Huawei’s no stranger to making beautiful, metal clad smartphones, but now it’s trying its hand at the premium 2-in-1 game with its very first Windows 10 hybrid, the Huawei Matebook. It follows a similar line to the Microsoft Surface Pro 4 and iPad Pro, consisting of a high-end tablet that docks into an accompanying keyboard stand case for when you want to get some work done.
At the moment, the Matebook still doesn’t have a confirmed UK price or release date, but I’m expecting prices to start from around £600 based on current US and EU prices. That price will obviously vary depending on which specification you go for – the Core m5 model I was sent for review is likely to be around £700, for example – but regardless of which version you go for, it’s likely you’ll still have to pay around another £100 to get the keyboard case, as this doesn’t come bundled with the tablet. As always, I’ll update this review as soon as I have more concrete pricing information, but for the time being, I’ll be basing this review off my current estimated pricing.
Either way, it’s an early jab at the Surface Pro 4, as even Microsoft’s entry-level Core m3 model still costs £750 – and that’s without the extra £110 you’ll need to spend to get the TouchCover keyboard. Otherwise you’re looking at £850 for the basic Core i5 Surface Pro 4, which then rises to £960 with the keyboard. That’s a huge saving, and Huawei’s stunning design work gives no indication that any corners have been cut on this Matebook upstart.
Design and connections
Measuring just 6.9mm thick and weighing a meagre 640g, this anodised gold-tinted metal slate is absolutely gorgeous in the flesh, and it makes the Surface Pro 4 look positively slab-like in comparison. It’s 73g lighter than the 12.9-inch iPad Pro, too, which puts them roughly on the par given the Matebook’s 12in display.
However, part of the reason for its svelte dimensions is because you only get one port, namely a single USB3-Type C connector that does double duty as the tablet’s power supply and general port for connecting additional adaptors. As a result, you’ll need to take it off the mains if you want to connect an external device to the Matebook, although you will eventually be able to buy a dock that allows you to do both. Huawei hasn’t yet said how much this will cost, but it will give you two USB3 ports, an Ethernet port and HDMI and VGA outputs, so you’ll probably want to factor one into your budget in order to increase the Matebook’s overall versatility.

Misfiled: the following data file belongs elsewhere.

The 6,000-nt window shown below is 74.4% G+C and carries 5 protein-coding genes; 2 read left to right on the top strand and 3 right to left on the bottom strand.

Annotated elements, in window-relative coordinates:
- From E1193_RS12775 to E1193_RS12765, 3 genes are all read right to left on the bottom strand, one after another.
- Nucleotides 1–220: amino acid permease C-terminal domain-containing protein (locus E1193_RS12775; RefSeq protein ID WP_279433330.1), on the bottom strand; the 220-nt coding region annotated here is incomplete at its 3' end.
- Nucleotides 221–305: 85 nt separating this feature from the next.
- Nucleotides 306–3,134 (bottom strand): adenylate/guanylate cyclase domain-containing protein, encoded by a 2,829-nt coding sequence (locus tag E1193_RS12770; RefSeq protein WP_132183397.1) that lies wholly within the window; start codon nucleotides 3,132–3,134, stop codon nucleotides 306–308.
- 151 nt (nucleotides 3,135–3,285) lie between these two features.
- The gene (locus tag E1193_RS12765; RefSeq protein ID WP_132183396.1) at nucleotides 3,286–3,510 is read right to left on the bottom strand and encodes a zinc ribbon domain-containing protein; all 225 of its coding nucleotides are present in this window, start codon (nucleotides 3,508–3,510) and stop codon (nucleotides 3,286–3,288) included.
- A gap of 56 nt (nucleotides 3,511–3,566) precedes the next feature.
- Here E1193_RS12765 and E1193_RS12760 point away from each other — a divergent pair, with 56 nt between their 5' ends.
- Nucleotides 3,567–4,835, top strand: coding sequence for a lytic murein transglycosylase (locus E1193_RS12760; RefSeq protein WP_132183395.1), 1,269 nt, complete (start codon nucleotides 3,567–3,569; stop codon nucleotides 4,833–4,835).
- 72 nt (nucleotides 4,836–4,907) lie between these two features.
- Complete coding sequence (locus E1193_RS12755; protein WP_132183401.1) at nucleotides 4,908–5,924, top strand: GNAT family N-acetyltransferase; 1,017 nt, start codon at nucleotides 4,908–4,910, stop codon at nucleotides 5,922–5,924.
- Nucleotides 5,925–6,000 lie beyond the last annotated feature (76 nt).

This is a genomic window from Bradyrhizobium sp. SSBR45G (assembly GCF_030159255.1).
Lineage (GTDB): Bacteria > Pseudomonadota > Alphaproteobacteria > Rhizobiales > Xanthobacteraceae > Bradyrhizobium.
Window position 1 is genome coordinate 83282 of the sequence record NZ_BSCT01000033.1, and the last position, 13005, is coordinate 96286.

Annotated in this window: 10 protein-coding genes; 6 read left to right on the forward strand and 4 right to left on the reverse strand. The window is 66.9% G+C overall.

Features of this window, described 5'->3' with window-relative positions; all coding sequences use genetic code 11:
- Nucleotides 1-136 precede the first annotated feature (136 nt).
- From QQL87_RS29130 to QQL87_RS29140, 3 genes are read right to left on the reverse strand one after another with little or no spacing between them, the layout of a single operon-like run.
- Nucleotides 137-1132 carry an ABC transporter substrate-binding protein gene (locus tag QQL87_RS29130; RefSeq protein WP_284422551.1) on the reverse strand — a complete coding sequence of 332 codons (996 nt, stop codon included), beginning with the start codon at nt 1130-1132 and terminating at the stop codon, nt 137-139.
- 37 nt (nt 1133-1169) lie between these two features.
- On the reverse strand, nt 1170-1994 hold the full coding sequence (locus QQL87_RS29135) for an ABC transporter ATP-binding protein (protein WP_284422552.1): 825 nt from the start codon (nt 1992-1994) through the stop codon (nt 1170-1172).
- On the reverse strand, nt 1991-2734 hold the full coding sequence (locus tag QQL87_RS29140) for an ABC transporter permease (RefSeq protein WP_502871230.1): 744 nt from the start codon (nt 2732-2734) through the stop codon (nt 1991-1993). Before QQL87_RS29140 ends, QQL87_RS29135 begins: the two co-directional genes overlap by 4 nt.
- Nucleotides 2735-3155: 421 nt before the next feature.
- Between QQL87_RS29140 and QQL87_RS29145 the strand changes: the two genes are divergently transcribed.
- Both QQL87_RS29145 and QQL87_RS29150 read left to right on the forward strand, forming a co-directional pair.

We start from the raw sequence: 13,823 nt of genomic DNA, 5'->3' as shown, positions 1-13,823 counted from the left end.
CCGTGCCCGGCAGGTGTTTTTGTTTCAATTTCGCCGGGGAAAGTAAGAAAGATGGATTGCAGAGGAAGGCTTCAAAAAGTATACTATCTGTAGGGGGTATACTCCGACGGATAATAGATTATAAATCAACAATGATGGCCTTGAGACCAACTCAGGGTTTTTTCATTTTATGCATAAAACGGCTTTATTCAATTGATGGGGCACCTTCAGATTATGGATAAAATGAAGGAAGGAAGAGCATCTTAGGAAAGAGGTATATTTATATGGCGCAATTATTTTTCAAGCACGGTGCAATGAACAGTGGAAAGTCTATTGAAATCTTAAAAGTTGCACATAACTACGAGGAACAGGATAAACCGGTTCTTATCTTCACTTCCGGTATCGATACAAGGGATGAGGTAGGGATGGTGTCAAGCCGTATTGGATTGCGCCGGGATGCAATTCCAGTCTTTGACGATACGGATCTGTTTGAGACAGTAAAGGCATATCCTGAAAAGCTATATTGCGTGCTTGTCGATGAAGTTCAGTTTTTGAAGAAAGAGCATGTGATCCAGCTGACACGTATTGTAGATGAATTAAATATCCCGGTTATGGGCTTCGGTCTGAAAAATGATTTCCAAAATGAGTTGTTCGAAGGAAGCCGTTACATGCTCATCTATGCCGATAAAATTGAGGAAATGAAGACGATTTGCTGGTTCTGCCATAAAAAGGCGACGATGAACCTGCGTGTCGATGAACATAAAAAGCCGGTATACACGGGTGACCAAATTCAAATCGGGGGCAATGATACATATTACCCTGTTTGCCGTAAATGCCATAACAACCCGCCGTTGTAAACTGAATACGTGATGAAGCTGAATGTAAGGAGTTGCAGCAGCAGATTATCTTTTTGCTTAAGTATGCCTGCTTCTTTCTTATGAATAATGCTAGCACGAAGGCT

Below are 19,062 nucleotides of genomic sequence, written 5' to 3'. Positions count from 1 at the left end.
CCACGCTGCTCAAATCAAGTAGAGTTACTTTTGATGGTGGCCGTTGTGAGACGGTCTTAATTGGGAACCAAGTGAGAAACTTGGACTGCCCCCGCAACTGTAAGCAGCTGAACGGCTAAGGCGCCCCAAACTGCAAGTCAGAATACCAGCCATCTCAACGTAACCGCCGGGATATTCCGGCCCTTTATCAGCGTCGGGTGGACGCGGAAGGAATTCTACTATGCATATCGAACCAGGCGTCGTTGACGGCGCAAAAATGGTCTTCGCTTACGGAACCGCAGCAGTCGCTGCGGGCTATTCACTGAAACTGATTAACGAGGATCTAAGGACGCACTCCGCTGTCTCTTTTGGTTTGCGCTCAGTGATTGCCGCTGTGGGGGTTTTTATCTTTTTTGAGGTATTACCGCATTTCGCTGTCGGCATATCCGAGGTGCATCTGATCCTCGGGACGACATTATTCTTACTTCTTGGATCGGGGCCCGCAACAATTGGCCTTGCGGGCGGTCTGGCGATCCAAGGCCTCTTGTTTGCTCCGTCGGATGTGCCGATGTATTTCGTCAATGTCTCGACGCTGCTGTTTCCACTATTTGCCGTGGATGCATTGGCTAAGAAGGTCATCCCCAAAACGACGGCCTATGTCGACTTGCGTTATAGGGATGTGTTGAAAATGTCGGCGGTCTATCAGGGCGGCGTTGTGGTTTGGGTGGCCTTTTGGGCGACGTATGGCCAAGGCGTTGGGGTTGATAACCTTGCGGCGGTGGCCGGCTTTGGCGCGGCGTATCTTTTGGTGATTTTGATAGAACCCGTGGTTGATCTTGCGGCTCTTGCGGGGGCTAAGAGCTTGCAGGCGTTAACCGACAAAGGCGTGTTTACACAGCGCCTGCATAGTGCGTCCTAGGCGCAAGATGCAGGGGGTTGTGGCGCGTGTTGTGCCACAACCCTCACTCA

Of course, all these additional purchases do start to eat into the Matebook’s lead on price, but at least it should be able to provide a decent boost in speed over the entry level Surface Pro 4. Our review sample, for instance, came equipped with a dual-core 1.1GHz Intel Core m5-6Y54 processor and 4GB of RAM, but there will also be cheaper Core m3 models available if you’d rather save even more money, as well as more powerful Core m7 versions.
Our Core m5 variant proved more than capable of running Windows 10 smoothly, though, and its performance in our 4K multimedia benchmarks was also very admirable, scoring 26 overall. It handled everyday tasks such as word processing, basic image manipulation and web browsing without a hitch, and the rear of the tablet never became uncomfortably hot. However, with a multi-tasking score of just 6, the Matebook will struggle to keep up if you throw multiple demanding workloads at it at once, such as intensive video editing.
Unsurprisingly, it’s not really cut out for playing games, as its integrated Intel HD Graphics 515 chip simply couldn’t handle our usual PC gaming tests, even on the very lowest settings. It can manage titles intended for mobile devices and I was even able to play action games like Bastion without a drop in the frame rate.
However, the Matebook’s biggest flaw is its battery life. Lasting just 6 hours in our continuous video playback test with the screen set to our standard measurement of 170cd/m2, the Matebook’s longevity pales in comparison to the Surface Pro 4, which lasted 7h 40m under the same conditions. It also falls behind the iPad Pro, which lasted an even more impressive 9h 8m.
As a result, you definitely won’t want to leave the house without the charger, as it’s probably unlikely you’ll get a full day’s use out of it before it runs out of power. The USB power plug also lacks the handy extra USB port you’ll find on the Surface Pro 4’s charger, which once again underlines just how inflexible the Matebook is compared to its rival.
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